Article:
Marble Brewery: Modern Beers From Manchester


Here are another batch of reviews that were meant to sit alongside an interview that never happened.
For one reason or another we just didn’t get it together.
Most people know Marble and, though they can occasionally be problematic in bottles they can be fantastic on draught.
Personally I love the whole feel of them, the way they’re branded shouts Manchester to me, cool, understated, quietly self assured, highly driven.
And that was one of the things I wanted to explore in the interview.
Instead I’ll have to say that there’s something about the design of Marble’s labels and pump clips that reminds me a lot of that (in)famous Manchester institution, Factory Records.
Minimal and austere but somehow warm and human too.
Here are a few reviews I’ve been saving up.

Manchester BitterManchester Bitter (4.2%)
When Marble are good they’re brilliant, and this is one of those times.
Manchester Bitter is a modern take on a traditional style with a massive mango and grapefruit aroma, big and round and delicious.
The malts, dripping in honey and toffee, taste for all the world like the Bitter of your youth, but it’s Bitter that’s been kidnapped by 21st Century hops, and they won’t let go.
And so there’s a super sharp lemon and lime zest, kiwi fleshiness, sherbet zip, and a clean and crisp elderflower that leaves a long drawn out and extremely dry finish.
This is one hell of a good Bitter.

Manchester Dubbel (8.5%)
This is a big beer in every way.
From its 750ml corked bottle to the way it tastes, Manchester Dubbel is big.
The aroma is rum sodden plums, apple juice and bran, and just a little blue cheese.
Taking a mouthful you get a digestive biscuit background, lots of burned brown sugar, a cereal bar’s crunchy sticky sweetness, black cherries, raisins, star anise, and a hefty brandy kick.
The blue cheese found in the aroma pops back up and loiters, providing a slightly creamy fug that thickens all the other flavours up.
Washing over this is a good dandelion and burdock earthy sweetness and hops that are at once fresh and sprightly and crisp and brittle with hedgerow leaves.
But sadly I tasted all this through a big dose of diacetyl that, by the last glass became all but overpowering and, coupled with the flatness of this bottle, I’d suggest that it needs a lot more conditioning before being unleashed into the wild.

Lagonda IPA (5%)
In a single mouthful this has become one of my favourite Marble beers.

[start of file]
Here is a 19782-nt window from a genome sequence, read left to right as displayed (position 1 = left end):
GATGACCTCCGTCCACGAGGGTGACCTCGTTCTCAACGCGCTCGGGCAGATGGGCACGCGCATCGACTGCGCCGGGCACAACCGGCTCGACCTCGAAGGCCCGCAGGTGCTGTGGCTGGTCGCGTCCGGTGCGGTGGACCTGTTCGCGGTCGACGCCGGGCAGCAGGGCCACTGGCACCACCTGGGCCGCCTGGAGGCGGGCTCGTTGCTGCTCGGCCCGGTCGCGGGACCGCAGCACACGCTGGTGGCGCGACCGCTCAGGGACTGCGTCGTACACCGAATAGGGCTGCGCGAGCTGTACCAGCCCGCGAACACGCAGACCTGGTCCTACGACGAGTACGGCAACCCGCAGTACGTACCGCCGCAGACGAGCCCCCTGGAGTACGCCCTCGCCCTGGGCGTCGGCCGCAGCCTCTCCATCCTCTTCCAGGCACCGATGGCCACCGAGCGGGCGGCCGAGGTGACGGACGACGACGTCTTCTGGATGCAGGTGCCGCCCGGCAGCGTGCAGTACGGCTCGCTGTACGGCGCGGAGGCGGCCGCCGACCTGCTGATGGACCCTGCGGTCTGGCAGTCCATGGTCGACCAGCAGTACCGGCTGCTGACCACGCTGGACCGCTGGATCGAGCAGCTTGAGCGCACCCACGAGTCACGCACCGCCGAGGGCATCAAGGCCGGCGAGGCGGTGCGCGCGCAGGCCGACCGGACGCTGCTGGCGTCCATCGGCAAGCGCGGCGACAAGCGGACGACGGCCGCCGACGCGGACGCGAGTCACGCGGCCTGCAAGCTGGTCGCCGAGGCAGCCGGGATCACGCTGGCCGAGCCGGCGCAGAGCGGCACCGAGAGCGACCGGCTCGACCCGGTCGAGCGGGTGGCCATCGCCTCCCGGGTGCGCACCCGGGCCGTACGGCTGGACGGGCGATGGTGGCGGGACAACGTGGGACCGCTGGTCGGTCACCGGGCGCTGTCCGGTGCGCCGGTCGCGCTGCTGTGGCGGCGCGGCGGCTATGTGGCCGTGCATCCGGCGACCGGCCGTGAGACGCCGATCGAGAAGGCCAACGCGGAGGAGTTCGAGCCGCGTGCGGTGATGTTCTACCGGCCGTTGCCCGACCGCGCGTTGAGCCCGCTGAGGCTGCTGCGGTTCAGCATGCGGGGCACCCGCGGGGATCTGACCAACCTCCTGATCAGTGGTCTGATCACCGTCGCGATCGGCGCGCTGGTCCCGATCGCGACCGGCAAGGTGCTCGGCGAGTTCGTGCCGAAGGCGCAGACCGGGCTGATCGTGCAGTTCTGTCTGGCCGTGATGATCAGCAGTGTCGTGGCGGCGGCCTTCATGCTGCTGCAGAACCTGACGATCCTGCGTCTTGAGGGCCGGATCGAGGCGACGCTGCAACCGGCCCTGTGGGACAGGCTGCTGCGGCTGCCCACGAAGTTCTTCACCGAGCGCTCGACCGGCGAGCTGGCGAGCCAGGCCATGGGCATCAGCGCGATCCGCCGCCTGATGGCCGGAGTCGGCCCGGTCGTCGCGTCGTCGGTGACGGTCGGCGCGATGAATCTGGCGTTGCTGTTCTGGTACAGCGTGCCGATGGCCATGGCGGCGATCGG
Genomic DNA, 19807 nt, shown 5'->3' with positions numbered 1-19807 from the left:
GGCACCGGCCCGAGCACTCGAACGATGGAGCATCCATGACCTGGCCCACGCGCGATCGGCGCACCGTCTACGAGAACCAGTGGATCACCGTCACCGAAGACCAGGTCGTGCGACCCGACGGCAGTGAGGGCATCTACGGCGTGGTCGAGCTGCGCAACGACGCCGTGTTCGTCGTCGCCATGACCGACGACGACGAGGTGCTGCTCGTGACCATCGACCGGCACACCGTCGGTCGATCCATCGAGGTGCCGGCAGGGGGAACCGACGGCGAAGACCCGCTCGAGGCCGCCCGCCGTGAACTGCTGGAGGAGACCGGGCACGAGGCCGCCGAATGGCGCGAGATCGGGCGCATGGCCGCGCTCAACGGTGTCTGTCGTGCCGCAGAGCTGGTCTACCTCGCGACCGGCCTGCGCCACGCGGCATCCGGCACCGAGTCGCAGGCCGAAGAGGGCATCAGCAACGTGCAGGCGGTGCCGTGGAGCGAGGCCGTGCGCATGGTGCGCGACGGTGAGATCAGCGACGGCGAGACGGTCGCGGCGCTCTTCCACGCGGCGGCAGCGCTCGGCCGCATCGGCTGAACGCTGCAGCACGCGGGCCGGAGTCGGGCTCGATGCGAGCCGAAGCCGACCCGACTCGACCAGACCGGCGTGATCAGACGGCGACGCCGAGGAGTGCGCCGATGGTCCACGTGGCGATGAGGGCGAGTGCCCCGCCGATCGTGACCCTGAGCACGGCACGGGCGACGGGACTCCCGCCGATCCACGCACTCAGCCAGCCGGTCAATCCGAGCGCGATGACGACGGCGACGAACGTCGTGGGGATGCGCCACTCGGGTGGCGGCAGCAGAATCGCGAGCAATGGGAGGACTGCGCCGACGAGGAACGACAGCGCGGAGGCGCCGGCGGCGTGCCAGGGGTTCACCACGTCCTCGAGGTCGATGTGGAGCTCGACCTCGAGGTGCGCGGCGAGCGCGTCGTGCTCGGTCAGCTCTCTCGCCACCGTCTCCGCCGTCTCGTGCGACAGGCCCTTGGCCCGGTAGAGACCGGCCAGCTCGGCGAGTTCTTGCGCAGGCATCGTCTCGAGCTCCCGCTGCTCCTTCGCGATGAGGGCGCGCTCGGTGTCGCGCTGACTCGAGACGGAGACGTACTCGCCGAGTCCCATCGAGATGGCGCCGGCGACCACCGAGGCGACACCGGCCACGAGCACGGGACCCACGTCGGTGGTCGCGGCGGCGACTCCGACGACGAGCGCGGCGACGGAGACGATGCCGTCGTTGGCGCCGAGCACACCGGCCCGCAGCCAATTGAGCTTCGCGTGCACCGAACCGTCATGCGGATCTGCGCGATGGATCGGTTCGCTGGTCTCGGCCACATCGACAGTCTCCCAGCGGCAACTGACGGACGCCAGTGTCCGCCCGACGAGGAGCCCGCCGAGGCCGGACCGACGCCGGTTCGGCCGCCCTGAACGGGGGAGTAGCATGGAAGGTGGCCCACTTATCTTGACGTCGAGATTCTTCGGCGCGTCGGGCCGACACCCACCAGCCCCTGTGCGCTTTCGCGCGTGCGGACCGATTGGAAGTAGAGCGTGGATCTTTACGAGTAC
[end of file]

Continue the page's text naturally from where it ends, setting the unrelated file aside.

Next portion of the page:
Lagonda pours a honeyed gold with a feisty white foamy head and smells of sweet shop sherbet, sunny citrus fruits and caramel.
I really like the malts here, they’re almost squidgy in their chewy toffee richness, and they have a big surprise in the shape of a hefty clove kick that takes you off guard and makes you have a good look at your glass as you realise what’s going on.
The hops are all about the sharp bitterness you want from a good IPA, with lemon rind and lychee dryness, a load of thick kiwi flesh and the almost clichéd sugar sprinkled grapefruit.
The finish here is full of chewy penny sweets and sherbet sparkle and that clove edge keeps popping back up to surprise and delight.

Decadence (8.7%)
You can’t argue that Marble’s cork stoppered 750ml bottles aren’t lovely to look at, but I have occasionally been a little disappointed by that’s contained in them.
With Decadence however I needn’t be concerned as this is a really good Imperial Stout that pours black hole deep with a foamy ring of a head and a smell that’s full bodied and meaty and doused in coffee.
The malts are every bit as big and dark as you’d hope, with lots of bitter chocolate, freshly brewed espresso and plums drowned in rum.
The hops here aren’t big and bolshy in any way, and instead they almost hide in the background providing a snappy, barky, woody brown and crunchy undertone over which the malty digestive biscuit drunk on brandy continues to play around your tongue.
This is quite a boozy drink and it warms you through while the finish hints at a salty Marmite richness  just as it goes treacle thick but full of sharp, pointy hedgerow branches.
I like this a lot.

About Simon Williams

Founder of CAMRGB. Member of The British Guild Of Beer Writers. Leftist bigmouth. Old and grumpy.
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